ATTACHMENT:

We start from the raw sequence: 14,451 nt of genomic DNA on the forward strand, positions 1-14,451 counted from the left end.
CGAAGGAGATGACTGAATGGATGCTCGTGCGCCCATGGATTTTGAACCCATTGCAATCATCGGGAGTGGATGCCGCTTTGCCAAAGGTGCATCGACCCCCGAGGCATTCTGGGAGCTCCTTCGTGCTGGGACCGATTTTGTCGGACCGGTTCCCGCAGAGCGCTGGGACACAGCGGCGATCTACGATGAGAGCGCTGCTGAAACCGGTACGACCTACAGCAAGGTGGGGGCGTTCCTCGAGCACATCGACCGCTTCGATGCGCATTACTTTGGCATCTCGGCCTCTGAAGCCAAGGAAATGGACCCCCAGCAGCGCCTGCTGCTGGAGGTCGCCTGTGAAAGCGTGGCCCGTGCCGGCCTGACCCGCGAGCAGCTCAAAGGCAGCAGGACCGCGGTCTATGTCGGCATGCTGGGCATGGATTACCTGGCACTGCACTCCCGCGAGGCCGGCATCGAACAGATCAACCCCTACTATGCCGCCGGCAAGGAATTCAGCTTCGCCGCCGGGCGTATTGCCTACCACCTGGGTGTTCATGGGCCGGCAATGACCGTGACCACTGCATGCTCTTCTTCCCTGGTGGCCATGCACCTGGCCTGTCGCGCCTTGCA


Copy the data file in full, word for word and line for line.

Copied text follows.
We start from the raw sequence: 14,451 nt of genomic DNA on the forward strand, positions 1-14,451 counted from the left end.
CGAAGGAGATGACTGAATGGATGCTCGTGCGCCCATGGATTTTGAACCCATTGCAATCATCGGGAGTGGATGCCGCTTTGCCAAAGGTGCATCGACCCCCGAGGCATTCTGGGAGCTCCTTCGTGCTGGGACCGATTTTGTCGGACCGGTTCCCGCAGAGCGCTGGGACACAGCGGCGATCTACGATGAGAGCGCTGCTGAAACCGGTACGACCTACAGCAAGGTGGGGGCGTTCCTCGAGCACATCGACCGCTTCGATGCGCATTACTTTGGCATCTCGGCCTCTGAAGCCAAGGAAATGGACCCCCAGCAGCGCCTGCTGCTGGAGGTCGCCTGTGAAAGCGTGGCCCGTGCCGGCCTGACCCGCGAGCAGCTCAAAGGCAGCAGGACCGCGGTCTATGTCGGCATGCTGGGCATGGATTACCTGGCACTGCACTCCCGCGAGGCCGGCATCGAACAGATCAACCCCTACTATGCCGCCGGCAAGGAATTCAGCTTCGCCGCCGGGCGTATTGCCTACCACCTGGGTGTTCATGGGCCGGCAATGACCGTGACCACTGCATGCTCTTCTTCCCTGGTGGCCATGCACCTGGCCTGTCGCGCCTTGCA